‘Legally Blonde’ // Roma Performing Arts

‘Legally Blonde the Musical’ was fulfilling.

In 2019, Roma Performing Arts (RPA) are celebrating over 50 years of entertainment in regional Queensland. As part of their line-up, they presented ‘Legally Blonde the Musical’, an upbeat and contemporary musical about a young woman discovering her independence and flare. Carefully co-directed by Ella O’Brien, and skilfully co-directed and choreographed by Emma Murray, the audience was absorbed by every song, punch line and dance move.

Despite the regional location of this organisation, and only a small group of hardworking volunteers behind it, RPA have presented a production that was highly engaging, polished and most of all, inspiring. Tracey O’Brien, the producer, took the closing performance as an opportunity to announce her resignation as president of the not for profit. From dressing the auditorium to stocking the bar, O’Brien was hands-on in all areas of the production and her dedication to its success was evident throughout the show.

The set, built by Bill Bendall, was stagnant, but multipurpose, allowing the focus to remain on the story at hand. However, a strategic “Elle” sign illuminated the auditorium above the action and gave the whole stage a “Barbie” box vibe. Set pieces and props flowed on and off seamlessly, as characters, rather than the crew, took on the responsibility of changing the scenes.

The costumes, sourced and created by Karen Bendall, followed the intention of the playwright, with no unnecessary risks taken in relation to style or colour. A highlight of Bendall’s skill were the performers with multiple roles, whom were almost unrecognisable after full changes in wardrobe and makeup.

Sound and lighting were elegantly designed, operated and handled by local student Amy York, and her predecessor Tony Kerr. Making use of LEDs embedded in the set, and a double spot, York and Kerr’s design embellished the show’s already noticeable flow, and breathed life into the set’s otherwise monochromatic colour palette. Using the lighting and sound to shift scenes is no easy feat, but York and Kerr’s work reflects skill beyond their years.

The vocal direction was coordinated by Catherine Cooper and Bree Hall, both of whom also featured in strong supporting roles for the show. Cooper and Hall’s assistance was most notable in the large group numbers, such as “Omigod” and “What You Want”, where the harmonies were strong and the diction cohesive.

Local senior high school student, Sarah Hall, leads the cast as protagonist Elle Woods, a recent college graduate on her path to law school. Hall carried the show with confidence, witty humour and the character’s signature poise. Even as a young performer, Hall is no newbie to the stage, with credits including Wendy in Peter Pan, and Cousin It in The Addams Family. The character of Elle Woods is often mistaken and portrayed as simplistic and superficial, but Hall gave the character dimension. Bringing together her own graceful nature, and a professional level of comedic timing, Hall has near perfected the Elle Woods made famous by the much-adored Reese Witherspoon.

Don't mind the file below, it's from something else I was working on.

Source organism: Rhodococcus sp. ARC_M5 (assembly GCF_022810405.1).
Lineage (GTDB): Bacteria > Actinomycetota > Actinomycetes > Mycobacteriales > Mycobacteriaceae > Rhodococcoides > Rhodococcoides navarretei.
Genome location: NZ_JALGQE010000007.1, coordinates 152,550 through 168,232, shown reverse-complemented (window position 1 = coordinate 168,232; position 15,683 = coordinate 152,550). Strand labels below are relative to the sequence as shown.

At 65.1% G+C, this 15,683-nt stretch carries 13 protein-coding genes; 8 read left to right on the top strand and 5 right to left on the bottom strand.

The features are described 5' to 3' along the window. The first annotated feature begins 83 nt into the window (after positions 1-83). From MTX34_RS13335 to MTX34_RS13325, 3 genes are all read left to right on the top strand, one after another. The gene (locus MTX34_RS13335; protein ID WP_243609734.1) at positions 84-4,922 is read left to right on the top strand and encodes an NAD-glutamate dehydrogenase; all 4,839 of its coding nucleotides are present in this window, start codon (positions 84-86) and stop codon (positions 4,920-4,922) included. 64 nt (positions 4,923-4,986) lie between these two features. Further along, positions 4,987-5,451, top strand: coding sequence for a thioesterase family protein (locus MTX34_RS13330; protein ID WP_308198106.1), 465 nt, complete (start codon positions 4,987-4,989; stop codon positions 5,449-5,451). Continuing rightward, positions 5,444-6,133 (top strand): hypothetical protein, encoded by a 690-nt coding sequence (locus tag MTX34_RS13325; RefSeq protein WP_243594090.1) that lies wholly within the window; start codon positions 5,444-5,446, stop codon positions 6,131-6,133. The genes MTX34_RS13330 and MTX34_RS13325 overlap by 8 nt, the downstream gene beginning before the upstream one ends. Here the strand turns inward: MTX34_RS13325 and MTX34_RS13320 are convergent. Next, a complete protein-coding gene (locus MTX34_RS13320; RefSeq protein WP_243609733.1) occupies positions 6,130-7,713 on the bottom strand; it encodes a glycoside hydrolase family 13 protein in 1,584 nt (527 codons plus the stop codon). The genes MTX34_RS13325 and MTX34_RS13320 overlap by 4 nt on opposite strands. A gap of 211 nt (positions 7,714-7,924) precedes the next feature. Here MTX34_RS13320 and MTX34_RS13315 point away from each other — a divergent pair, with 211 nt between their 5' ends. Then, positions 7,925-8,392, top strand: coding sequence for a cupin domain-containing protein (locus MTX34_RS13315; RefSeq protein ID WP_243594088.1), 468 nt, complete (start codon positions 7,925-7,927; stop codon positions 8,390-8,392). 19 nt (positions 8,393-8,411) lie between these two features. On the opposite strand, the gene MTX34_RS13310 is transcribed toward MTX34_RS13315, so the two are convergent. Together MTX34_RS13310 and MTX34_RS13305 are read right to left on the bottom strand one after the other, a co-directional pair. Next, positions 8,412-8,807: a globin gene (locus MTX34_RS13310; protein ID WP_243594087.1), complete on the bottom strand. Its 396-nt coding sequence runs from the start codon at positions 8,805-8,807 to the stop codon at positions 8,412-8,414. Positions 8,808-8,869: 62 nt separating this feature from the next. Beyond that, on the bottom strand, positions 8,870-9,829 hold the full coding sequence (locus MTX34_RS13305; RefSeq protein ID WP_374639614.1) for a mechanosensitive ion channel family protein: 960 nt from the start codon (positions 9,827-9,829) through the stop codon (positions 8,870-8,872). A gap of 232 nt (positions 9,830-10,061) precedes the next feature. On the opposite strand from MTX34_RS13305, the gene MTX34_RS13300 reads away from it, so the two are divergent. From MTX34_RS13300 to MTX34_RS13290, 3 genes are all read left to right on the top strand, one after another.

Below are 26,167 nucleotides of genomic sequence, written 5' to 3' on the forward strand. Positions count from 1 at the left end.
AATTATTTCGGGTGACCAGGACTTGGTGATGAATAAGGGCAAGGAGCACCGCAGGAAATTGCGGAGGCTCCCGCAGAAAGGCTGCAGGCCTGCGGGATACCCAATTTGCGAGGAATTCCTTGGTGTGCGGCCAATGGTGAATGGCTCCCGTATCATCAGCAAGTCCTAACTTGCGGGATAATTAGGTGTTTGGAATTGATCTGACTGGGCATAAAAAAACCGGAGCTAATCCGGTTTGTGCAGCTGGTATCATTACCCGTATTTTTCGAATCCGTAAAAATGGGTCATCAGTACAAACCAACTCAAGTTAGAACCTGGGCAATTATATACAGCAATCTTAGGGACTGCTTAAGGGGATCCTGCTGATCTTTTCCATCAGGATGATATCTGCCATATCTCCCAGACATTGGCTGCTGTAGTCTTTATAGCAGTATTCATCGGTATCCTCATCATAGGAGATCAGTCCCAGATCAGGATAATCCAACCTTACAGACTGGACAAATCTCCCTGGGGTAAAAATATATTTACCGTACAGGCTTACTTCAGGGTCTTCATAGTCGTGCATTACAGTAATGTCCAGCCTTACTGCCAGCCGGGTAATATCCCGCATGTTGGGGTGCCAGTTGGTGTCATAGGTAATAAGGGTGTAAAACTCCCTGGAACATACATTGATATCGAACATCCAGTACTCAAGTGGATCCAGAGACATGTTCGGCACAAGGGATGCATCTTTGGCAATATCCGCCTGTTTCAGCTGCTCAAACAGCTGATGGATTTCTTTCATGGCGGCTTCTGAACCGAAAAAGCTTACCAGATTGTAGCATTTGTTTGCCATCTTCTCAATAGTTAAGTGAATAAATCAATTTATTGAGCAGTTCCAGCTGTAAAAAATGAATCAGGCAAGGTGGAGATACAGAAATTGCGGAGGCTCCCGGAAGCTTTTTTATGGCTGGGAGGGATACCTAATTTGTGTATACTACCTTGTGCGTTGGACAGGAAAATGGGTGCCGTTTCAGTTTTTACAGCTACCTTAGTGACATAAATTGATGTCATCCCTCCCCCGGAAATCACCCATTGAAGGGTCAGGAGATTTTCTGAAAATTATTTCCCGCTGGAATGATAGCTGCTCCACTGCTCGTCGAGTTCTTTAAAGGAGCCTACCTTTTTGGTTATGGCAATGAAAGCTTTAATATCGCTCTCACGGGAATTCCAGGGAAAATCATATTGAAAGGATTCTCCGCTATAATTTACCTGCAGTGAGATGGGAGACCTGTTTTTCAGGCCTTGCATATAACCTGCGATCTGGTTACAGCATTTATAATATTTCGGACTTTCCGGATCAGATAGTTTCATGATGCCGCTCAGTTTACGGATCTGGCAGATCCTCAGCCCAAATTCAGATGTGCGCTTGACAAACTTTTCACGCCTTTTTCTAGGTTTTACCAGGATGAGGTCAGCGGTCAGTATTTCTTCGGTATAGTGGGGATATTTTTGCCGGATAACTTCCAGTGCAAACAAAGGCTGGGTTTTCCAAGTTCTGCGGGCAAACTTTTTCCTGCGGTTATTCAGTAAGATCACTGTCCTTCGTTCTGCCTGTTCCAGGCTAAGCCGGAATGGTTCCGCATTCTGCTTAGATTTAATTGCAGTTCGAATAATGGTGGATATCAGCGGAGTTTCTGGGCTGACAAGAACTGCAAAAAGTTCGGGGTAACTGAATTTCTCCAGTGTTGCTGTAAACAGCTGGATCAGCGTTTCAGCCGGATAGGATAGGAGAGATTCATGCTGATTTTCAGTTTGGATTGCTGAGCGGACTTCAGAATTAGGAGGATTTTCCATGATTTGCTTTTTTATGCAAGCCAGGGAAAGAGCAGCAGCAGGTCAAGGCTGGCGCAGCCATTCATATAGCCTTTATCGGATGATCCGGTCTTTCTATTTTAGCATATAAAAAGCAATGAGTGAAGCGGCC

Supporting Hall in her performance was the dynamic trio comprising of Ella O’Brien, Emma Murray, and Kirsten Steinohrt in their respective roles as Pilar, Serena and Margot. Whilst O’Brien and Murray juggled roles both on and off stage, they and Steinohrt delivered the goods and proved their abilities as triple threats. Their energy was infectious, and notable in the opening number “Omigod” when they were joined by an ensemble of dancers. As quality performers, O’Brien, Murray and Steinohrt were able to maintain their own unique flavour, and still present as united throughout.

Leading the “adult” cast of the show were Jessica Selmes, as Paulette Bonafonte, and Sharon Purcell, as Vivienne Kensington. Selmes’ Paulette was just the right amount of trashy, with leopard print everything and super high heels. Her vocals were some of the most outstanding in the show, giving a softer and more emotional portrayal than others who have filled the role. Purcell’s Vivienne was as harsh and cold as one would expect, with an extra level of sass highlighted by the age difference between herself and Sarah Hall (Elle Woods). The audience was none the wiser that Purcell was a first-time musical theatre performer, with the vocal chops, and stamina to pull it all off.

A surprising feat for Roma Performing Arts was their collection of quality male actors, each of whom gave convincing and thoughtful performances in their roles. With James Balagbis as Warner Huntington III, Mackenzie Brider as Emmett Forrest, Warren Humphreys as Professor Callahan, to name just a few, they had the audience laughing, crying and squirming.

As one of this reviewer’s favourite modern musicals, ‘Legally Blonde the Musical’ is the humorous feel-good show of the decade, and RPA have presented a rendition that can only be described as fulfilling. The cast were unified, the engagement was undeniable, and the story moved effortlessly. It had just the right amount of trashy, and a whole lot of pink.

‘Legally Blonde the Musical’ performed from Thursday, May 16th until Saturday, May 18th 2019 at the Roma Cultural Centre, Roma. For more information about Roma Performing Arts and their upcoming productions visit www.romaperformingarts.com


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